By E.J. Crawford
The clay-court and grass-court seasons are now behind us, meaning the tennis world turns its attention to the North American summer hard-court season. And that, of course, means the 2014 Emirates Airline US Open Series.
The Series title will be decided a little bit differently this year, with players who earn points at three or more Series events doubling their total points. So it’s the more you play, the better your chance of winning. With that in mind, let’s take a final look at who might contend for the 2014 Series crown.
Click here for a recap of the women's players to watch in 2014.
Novak Djokovic has been the best hard-court player in the world this decade, winning three Australian Open titles (2011-13) and playing in the final of four consecutive US Opens (2010-13). The big winner of the fall hard-court swing – the 2014 Wimbledon champion swept the titles in Indian Wells and Miami – has also been a consistent performer in the Series, taking the title in 2012 and finishing in the Top 5 of the final Series standings in five of the last six years.
None of the top contenders will play in more Series events than John Isner, who competed in all but Winston-Salem, N.C., in 2013 en route to his third consecutive Top 3 Series finish. The 6-foot-9 American also has experienced great success on the summer circuit, winning at least one Series tournament title each of the last three years, and reaching six finals in that span. Isner also enters the summer playing solid tennis; his fourth-round showing at the French Open and third-round performance at Wimbledon marked career bests.
Rafael Nadal was dominant last summer, taking titles in Montreal, Cincinnati and at the US Open. The 2014 French Open champion has not been as good this year as last, but he and Djokovic remain the two elite players in the men’s game. Moreover, the Spaniard has posted solid results on hard courts in 2014, reaching the Australian Open and Sony Open finals. He has also reached the final at the US Open the last three times he has played, with two titles, and he and Andy Roddick are the only two-time men’s Series champions.
Long hailed as the next great men’s tennis player, Grigor Dimitrov has begun to deliver on that promise in 2014. The 23-year-old Bulgarian made runs this year to the semifinals at Wimbledon and the quarterfinals at the Australian Open. He has also demonstrated his versatility, winning titles on hard courts (Acapulco), clay (Bucharest) and grass (Queen’s) – all of which means the transition to the summer hard-court season should be no issue.
A strong 2014, which included a run to the Wimbledon final, a semifinal showing at the Australian Open and a victory in Dubai, has vaulted 2007 Series champion Roger Federer back into the Top 4 and puts him firmly in the mix for a second Series crown in 2014. Overall, he has finished in the Top 5 of the Series standings on six occasions, and his five US Open men’s singles titles are tied with Jimmy Connors and Pete Sampras for the most in the Open era.
The 2010 Series champion and the runner-up in 2008 and 2009, Andy Murray has established himself as one of the elite hard-court players in the world. And while he has not yet played his best tennis this year in returning from 2013 back surgery, the 2012 US Open champion has typically fared well in Series events, having won twice each in Cincinnati and the Rogers Cup in Canada.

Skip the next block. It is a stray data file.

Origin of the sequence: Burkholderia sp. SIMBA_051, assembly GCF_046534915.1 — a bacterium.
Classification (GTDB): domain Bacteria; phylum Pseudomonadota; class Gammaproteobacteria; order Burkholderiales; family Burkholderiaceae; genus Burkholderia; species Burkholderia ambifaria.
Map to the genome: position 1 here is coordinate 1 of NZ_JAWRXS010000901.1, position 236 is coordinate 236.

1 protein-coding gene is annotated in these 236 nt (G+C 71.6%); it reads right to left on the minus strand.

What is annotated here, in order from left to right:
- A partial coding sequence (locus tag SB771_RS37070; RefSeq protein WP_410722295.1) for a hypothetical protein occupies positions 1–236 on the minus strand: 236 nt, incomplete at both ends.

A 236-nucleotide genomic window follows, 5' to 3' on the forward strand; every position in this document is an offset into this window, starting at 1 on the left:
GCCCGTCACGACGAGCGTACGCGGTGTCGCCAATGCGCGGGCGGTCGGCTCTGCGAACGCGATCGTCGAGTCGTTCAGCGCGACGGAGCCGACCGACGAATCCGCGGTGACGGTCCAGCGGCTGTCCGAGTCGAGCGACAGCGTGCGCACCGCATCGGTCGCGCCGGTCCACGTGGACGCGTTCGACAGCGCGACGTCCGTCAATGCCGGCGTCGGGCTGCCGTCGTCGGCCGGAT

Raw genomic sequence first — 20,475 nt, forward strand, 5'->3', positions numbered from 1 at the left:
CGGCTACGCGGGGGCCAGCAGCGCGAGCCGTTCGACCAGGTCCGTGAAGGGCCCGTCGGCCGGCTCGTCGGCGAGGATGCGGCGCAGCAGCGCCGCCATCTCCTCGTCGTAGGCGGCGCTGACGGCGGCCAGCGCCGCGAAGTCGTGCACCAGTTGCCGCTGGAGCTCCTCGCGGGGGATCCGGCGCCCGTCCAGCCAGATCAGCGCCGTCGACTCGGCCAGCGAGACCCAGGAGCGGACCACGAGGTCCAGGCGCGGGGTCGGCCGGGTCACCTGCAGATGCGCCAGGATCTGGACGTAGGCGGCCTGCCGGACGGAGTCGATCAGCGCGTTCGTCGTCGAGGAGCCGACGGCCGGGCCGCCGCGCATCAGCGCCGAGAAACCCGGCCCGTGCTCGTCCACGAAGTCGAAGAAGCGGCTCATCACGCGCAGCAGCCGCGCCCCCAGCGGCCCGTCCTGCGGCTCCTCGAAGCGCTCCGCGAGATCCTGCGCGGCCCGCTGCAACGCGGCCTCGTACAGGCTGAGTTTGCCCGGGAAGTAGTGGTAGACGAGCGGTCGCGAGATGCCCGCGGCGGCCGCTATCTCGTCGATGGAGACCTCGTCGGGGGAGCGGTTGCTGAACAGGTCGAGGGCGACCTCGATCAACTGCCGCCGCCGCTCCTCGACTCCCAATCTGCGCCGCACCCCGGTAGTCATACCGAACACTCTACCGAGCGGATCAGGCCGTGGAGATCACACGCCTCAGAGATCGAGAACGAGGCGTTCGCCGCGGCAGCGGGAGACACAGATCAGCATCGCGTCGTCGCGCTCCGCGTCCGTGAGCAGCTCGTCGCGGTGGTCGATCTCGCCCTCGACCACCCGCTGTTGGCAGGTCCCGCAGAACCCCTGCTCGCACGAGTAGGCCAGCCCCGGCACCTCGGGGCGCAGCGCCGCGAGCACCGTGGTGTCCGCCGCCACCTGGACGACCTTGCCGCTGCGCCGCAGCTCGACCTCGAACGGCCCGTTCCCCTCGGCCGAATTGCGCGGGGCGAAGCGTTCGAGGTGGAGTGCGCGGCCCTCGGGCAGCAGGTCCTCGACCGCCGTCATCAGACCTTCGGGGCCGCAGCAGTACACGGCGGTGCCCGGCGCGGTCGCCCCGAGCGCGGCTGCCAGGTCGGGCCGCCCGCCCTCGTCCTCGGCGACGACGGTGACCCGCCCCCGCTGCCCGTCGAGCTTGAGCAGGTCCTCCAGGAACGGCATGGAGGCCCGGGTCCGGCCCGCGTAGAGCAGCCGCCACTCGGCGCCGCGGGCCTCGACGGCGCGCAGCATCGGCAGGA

Milos Raonic last year became the first native Canadian to reach the final at the Rogers Cup since the Series’ inception. He has continued his rise in 2014, advancing to the French Open quarterfinals and the Wimbledon semifinals to cement his place in the world’s Top 10. Like Isner, he should benefit from playing close to home – he finished fourth in last year’s Series standings – and on his most familiar surface – all five of his career ATP titles have come on hard courts.
The 2013 US Open semifinalist and the champion at the Australian Open and Monte Carlo in 2014, Stanislas Wawrinka has vaulted himself into the conversation as one of the best players in the world. Surprisingly, the world No. 3, who also reached the quarterfinals at Wimbledon and opened the year with a title on hard courts in Chennai, has never finished in the Top 5 in the Series standings. He seems a solid pick to change that in 2014.
Kevin Anderson is another tall player with a big serve who excels on cement. Last summer, the South Africa-born, Florida resident reached the final of the Series event in Atlanta and the quarterfinals at the Series stop in Washington, D.C. And back in 2011, he recorded his first career Top 5 win by defeating Murray in the second round in Montreal.
Alexandr Dolgopolov has been the biggest riser in the Top 50 this year, ascending to No. 19 behind wins over Nadal, Wawrinka and David Ferrer. He is another player who has done well in the Series in the past, winning his first hard-court title in 2012 in Washington, D.C., and advancing to the semifinals in Winston-Salem a year ago.
Kei Nishikori has quietly had one of the better seasons of any men's player in 2014, winning in Memphis and Barcelona to briefly crack the Top 10. Hard courts have traditionally been Nishikori’s best surface, and he has competed in each of the five men's Series events at least once in the last three years, increasing his chances of a Top 3 finish in 2014.
Sam Querrey has slipped outside the Top 50, but he is a former Series champion (2009) and Top 20 player who excels on hard courts. His game also seems to be rounding into shape; the California native reached the semifinals at Eastbourne, and he pushed Jo-Wilfried Tsonga to 14-12 in the fifth set at Wimbledon. Plus, three of his seven career tour titles have come in Series events.